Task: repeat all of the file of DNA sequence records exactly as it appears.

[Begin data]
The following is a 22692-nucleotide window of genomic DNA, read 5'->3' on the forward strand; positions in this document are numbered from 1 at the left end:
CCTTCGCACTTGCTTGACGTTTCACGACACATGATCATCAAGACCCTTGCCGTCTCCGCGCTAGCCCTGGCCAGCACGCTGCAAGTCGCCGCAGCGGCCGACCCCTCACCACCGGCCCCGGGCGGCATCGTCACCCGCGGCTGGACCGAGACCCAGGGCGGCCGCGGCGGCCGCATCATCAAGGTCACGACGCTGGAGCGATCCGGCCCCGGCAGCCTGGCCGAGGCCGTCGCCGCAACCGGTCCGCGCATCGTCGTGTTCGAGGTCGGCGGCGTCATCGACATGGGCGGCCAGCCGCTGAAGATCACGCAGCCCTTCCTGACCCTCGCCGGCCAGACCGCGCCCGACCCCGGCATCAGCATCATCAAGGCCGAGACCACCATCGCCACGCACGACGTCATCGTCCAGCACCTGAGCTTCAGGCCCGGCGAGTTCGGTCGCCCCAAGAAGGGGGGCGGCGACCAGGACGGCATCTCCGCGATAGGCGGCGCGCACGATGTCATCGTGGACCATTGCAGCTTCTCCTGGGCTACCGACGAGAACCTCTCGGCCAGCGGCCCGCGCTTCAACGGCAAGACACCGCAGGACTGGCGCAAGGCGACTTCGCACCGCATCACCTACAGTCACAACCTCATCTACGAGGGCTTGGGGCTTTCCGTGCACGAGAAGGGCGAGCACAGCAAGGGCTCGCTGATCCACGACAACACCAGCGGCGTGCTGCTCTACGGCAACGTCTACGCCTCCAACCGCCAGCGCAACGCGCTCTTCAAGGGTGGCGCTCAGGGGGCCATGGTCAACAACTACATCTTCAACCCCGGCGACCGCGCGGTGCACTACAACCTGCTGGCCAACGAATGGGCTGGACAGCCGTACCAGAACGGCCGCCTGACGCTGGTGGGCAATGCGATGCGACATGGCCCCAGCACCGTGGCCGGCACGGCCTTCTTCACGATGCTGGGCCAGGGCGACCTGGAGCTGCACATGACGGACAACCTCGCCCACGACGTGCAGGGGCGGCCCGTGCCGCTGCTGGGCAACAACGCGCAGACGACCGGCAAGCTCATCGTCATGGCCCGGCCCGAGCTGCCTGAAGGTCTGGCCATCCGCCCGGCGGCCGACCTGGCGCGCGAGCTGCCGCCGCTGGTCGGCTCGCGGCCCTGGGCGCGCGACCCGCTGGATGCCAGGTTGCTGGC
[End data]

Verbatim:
The following is a 22692-nucleotide window of genomic DNA, read 5'->3' on the forward strand; positions in this document are numbered from 1 at the left end:
CCTTCGCACTTGCTTGACGTTTCACGACACATGATCATCAAGACCCTTGCCGTCTCCGCGCTAGCCCTGGCCAGCACGCTGCAAGTCGCCGCAGCGGCCGACCCCTCACCACCGGCCCCGGGCGGCATCGTCACCCGCGGCTGGACCGAGACCCAGGGCGGCCGCGGCGGCCGCATCATCAAGGTCACGACGCTGGAGCGATCCGGCCCCGGCAGCCTGGCCGAGGCCGTCGCCGCAACCGGTCCGCGCATCGTCGTGTTCGAGGTCGGCGGCGTCATCGACATGGGCGGCCAGCCGCTGAAGATCACGCAGCCCTTCCTGACCCTCGCCGGCCAGACCGCGCCCGACCCCGGCATCAGCATCATCAAGGCCGAGACCACCATCGCCACGCACGACGTCATCGTCCAGCACCTGAGCTTCAGGCCCGGCGAGTTCGGTCGCCCCAAGAAGGGGGGCGGCGACCAGGACGGCATCTCCGCGATAGGCGGCGCGCACGATGTCATCGTGGACCATTGCAGCTTCTCCTGGGCTACCGACGAGAACCTCTCGGCCAGCGGCCCGCGCTTCAACGGCAAGACACCGCAGGACTGGCGCAAGGCGACTTCGCACCGCATCACCTACAGTCACAACCTCATCTACGAGGGCTTGGGGCTTTCCGTGCACGAGAAGGGCGAGCACAGCAAGGGCTCGCTGATCCACGACAACACCAGCGGCGTGCTGCTCTACGGCAACGTCTACGCCTCCAACCGCCAGCGCAACGCGCTCTTCAAGGGTGGCGCTCAGGGGGCCATGGTCAACAACTACATCTTCAACCCCGGCGACCGCGCGGTGCACTACAACCTGCTGGCCAACGAATGGGCTGGACAGCCGTACCAGAACGGCCGCCTGACGCTGGTGGGCAATGCGATGCGACATGGCCCCAGCACCGTGGCCGGCACGGCCTTCTTCACGATGCTGGGCCAGGGCGACCTGGAGCTGCACATGACGGACAACCTCGCCCACGACGTGCAGGGGCGGCCCGTGCCGCTGCTGGGCAACAACGCGCAGACGACCGGCAAGCTCATCGTCATGGCCCGGCCCGAGCTGCCTGAAGGTCTGGCCATCCGCCCGGCGGCCGACCTGGCGCGCGAGCTGCCGCCGCTGGTCGGCTCGCGGCCCTGGGCGCGCGACCCGCTGGATGCCAGGTTGCTGGC